Friday, January 27, 2012

Business Bureaucracy 4: How to Reduce It

Yesterday, a friend working for a big power company here posted in her facebook wall, The Philippine government's attitude towards investments- parang babae na napakasungit sa manliligaw, samantalang hindi naman maganda. (like an ugly woman who is unfriendly to suitors).

To which I replied: And this is supposed to be a liberal government. Liberalism in theory loves free market, dislikes intrusive and bureaucratic govt. Most Filipino liberals do not understand liberalism, only politics and opportunism.

Today, there is this interesting news report,’t-launches-one-stop-shop-for-entrepreneurs

Gov’t  launches one-stop shop for  entrepreneurs


MANILA, Philippines–President Benigno Aquino III on Friday witnessed the launch of the Philippine Business Registry–a one-stop shop for entrepreneurs that need to transact with several government agencies to start their business.
Trade Secretary Gregory Domingo said the PBR is one of the government’s priority projects to make business registration easier by streamlining the process and eliminating red tape.
Through the PBR, applicants no longer need to physically go to each government agency to start doing business.
These agencies include the Department of Trade Industry, Bureau of Internal Revenue, Social Security System, Pag-IBIG fund, Philippine Health and Insurance Corp., and the Securities and Exchange Commission.
The launch is just the first phase of the program as several other regulatory offices and even local governmentunits will connect to the PBR.
At the LGU level, Quezon City is already connected to the PBR. Cities with streamlined business permits and licensing systems such as Caloocan and Mandaluyong are expected to be linked to the system in the coming months.
PBR kiosks will also be put up in selected LGUs nationwide to facilitate registration in far-flung areas.

This is good news but long overdue. In his first State of the Nation Address (SONA) in July 2010, the President declared,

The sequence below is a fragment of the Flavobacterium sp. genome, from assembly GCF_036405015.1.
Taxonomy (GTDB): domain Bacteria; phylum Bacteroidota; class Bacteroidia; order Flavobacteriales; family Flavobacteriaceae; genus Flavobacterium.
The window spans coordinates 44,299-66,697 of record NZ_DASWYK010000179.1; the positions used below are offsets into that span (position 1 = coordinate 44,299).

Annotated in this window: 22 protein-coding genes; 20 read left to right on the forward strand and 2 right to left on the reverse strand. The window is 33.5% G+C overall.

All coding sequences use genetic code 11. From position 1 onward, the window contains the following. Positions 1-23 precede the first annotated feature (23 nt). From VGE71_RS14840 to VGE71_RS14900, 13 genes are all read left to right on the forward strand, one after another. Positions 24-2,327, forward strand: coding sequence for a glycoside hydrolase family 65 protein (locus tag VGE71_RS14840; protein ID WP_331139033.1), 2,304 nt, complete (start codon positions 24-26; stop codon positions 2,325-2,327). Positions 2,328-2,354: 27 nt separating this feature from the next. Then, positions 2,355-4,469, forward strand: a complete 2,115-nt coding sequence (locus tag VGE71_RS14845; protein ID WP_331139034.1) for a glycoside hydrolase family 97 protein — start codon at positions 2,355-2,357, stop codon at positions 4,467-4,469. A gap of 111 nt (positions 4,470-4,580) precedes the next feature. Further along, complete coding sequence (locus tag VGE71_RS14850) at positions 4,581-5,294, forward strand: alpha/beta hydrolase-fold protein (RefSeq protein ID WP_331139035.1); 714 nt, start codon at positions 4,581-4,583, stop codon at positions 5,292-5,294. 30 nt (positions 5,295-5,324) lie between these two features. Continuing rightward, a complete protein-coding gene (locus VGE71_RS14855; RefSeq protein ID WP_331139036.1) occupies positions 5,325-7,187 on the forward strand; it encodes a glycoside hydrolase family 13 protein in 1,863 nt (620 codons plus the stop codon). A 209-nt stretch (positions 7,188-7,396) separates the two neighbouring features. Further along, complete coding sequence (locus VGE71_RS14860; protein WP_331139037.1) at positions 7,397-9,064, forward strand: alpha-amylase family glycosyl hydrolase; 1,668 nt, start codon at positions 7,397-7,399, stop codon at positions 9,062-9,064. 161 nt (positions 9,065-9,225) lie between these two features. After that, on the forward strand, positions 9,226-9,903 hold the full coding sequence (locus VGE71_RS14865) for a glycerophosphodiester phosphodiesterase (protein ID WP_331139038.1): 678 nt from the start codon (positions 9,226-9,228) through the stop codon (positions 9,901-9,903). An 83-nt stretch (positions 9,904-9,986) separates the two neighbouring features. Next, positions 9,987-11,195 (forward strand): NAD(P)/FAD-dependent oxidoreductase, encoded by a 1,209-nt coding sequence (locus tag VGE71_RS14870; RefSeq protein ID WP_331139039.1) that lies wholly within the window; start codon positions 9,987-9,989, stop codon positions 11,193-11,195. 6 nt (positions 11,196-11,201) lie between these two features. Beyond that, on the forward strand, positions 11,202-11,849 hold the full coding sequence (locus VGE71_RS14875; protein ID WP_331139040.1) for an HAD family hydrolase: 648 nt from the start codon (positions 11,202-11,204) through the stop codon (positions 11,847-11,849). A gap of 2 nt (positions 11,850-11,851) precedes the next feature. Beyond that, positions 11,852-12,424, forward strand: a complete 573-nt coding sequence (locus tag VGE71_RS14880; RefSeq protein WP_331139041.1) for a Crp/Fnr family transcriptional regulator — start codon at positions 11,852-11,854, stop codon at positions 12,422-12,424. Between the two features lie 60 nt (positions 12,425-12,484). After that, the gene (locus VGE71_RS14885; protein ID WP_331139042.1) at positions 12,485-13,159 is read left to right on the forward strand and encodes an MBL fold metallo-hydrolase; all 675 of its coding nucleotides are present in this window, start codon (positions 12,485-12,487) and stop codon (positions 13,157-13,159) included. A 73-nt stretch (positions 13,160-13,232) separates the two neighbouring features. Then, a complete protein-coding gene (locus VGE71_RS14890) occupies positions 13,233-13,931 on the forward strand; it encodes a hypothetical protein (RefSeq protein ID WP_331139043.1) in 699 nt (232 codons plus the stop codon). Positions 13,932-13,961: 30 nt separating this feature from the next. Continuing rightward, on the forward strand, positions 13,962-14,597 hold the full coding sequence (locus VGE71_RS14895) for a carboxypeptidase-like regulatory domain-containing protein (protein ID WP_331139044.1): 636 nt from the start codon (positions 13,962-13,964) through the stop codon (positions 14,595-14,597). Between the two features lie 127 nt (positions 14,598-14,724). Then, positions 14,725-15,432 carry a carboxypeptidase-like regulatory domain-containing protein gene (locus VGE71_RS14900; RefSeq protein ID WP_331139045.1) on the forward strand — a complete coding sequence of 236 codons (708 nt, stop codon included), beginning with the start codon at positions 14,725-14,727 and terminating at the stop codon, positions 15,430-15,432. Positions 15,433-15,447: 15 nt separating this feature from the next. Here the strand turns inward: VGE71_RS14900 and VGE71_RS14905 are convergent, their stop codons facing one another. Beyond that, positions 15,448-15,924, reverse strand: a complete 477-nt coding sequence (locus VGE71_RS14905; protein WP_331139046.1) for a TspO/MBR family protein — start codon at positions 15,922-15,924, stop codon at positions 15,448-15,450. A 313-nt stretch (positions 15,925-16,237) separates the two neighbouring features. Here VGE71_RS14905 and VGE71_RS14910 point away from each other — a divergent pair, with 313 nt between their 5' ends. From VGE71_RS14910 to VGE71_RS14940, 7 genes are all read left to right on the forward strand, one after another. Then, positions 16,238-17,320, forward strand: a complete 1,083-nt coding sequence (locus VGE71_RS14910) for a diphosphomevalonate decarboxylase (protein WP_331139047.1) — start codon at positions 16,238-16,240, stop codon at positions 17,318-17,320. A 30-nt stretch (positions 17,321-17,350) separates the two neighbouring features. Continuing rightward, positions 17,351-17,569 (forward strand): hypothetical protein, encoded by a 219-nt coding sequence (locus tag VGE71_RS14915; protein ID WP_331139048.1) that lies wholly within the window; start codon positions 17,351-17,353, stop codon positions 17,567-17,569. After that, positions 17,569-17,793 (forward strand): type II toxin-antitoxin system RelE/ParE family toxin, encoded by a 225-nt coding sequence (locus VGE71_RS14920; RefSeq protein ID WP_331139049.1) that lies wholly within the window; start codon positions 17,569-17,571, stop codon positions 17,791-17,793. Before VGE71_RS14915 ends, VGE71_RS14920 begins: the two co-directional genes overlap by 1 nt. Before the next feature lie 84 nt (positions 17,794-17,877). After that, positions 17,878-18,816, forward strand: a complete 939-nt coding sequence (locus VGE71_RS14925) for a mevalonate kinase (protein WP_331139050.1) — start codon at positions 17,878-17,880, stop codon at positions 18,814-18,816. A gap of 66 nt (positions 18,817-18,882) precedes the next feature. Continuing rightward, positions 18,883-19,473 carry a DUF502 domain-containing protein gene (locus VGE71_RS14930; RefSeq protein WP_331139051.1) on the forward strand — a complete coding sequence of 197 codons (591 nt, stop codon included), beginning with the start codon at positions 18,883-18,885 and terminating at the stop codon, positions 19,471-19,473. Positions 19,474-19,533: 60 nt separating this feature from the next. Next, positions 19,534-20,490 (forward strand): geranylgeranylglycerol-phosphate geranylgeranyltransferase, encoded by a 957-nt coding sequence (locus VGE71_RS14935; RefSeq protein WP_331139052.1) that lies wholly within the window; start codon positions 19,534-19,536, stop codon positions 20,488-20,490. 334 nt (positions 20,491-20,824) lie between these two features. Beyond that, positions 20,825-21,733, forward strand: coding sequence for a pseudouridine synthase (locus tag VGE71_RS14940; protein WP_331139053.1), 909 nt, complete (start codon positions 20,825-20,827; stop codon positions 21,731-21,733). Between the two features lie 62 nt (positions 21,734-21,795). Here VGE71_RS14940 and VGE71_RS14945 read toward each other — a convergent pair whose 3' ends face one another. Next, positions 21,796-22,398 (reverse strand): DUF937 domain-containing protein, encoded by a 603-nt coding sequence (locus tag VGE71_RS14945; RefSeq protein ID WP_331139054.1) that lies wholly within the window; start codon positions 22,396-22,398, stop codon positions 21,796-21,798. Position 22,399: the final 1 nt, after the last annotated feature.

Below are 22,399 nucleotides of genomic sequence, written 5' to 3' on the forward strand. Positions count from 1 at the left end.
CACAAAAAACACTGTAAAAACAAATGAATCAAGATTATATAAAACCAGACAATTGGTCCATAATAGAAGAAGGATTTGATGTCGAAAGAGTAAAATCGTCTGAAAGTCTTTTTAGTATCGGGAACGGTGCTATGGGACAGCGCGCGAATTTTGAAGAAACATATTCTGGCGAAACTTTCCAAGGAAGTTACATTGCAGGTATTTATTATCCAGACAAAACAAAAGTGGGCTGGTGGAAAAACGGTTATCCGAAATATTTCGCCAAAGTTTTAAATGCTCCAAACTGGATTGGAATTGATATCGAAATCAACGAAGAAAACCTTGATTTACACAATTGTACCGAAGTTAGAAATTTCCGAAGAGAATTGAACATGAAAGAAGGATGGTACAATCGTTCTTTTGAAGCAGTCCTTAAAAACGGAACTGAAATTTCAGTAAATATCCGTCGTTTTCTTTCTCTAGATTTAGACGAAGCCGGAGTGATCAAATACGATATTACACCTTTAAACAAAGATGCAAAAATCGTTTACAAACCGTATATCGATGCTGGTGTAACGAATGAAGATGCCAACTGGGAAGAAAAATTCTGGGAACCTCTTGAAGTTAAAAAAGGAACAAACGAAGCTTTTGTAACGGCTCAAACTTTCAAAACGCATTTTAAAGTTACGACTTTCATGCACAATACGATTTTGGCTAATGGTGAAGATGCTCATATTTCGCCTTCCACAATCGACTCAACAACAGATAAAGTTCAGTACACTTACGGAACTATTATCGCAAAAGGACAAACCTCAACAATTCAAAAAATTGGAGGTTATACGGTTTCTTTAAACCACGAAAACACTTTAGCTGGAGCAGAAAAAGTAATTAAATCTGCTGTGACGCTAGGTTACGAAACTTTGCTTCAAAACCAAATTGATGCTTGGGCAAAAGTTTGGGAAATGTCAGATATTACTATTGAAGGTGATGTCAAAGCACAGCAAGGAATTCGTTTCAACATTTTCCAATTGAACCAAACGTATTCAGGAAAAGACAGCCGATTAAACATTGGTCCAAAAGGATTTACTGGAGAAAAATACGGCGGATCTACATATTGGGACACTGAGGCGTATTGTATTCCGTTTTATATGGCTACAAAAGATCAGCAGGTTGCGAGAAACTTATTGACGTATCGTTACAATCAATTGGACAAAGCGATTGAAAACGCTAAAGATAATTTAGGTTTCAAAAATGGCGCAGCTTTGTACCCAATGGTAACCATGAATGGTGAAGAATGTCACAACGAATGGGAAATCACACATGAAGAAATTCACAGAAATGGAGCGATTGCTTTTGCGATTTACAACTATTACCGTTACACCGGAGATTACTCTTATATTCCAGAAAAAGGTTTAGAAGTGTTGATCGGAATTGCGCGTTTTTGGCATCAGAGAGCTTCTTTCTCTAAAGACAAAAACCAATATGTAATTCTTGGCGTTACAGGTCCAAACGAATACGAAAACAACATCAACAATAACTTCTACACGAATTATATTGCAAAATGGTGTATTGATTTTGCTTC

Ang walang-katapusang pabalik-balik sa proseso ng pagrehistro ng pangalan ng kumpanya, na kada dalaw ay umaabot ng apat hanggang walong oras, ibababa na natin sa labinlimang minuto. Ang dating listahan ng tatlumpu't anim na dokumento, ibababa natin sa anim. Ang dating walong pahinang application form, ibababa natin sa isang pahina.
(Translation: "The endless procedures in registering a business name, which takes between four to 8 hours per day, we will reduce it to 15 minutes. The old requirement of 36 documents, we will bring it down to six. The eight pages application form, we will make it one page.")
See The President's SONA, 2010, July 26, 2010.

I hope this one-stop-shop PBR is not only for starting a business, but also for renewing various business permits of existing businesses.

Ultimately, I wish to see that the number of business permits will be reduced to only two:  one for national and one for local. Businesses simply show their transparency to the government, that they are a restaurant and not a beerhouse, that they are a beauty parlor and not a prostitution house, and so on. Local governments should also remove or abolish their multiple business permits -- electrical permit, health and sanitation permit, fire department permit, garbage collection permit, etc. before a Mayor's permit is issued.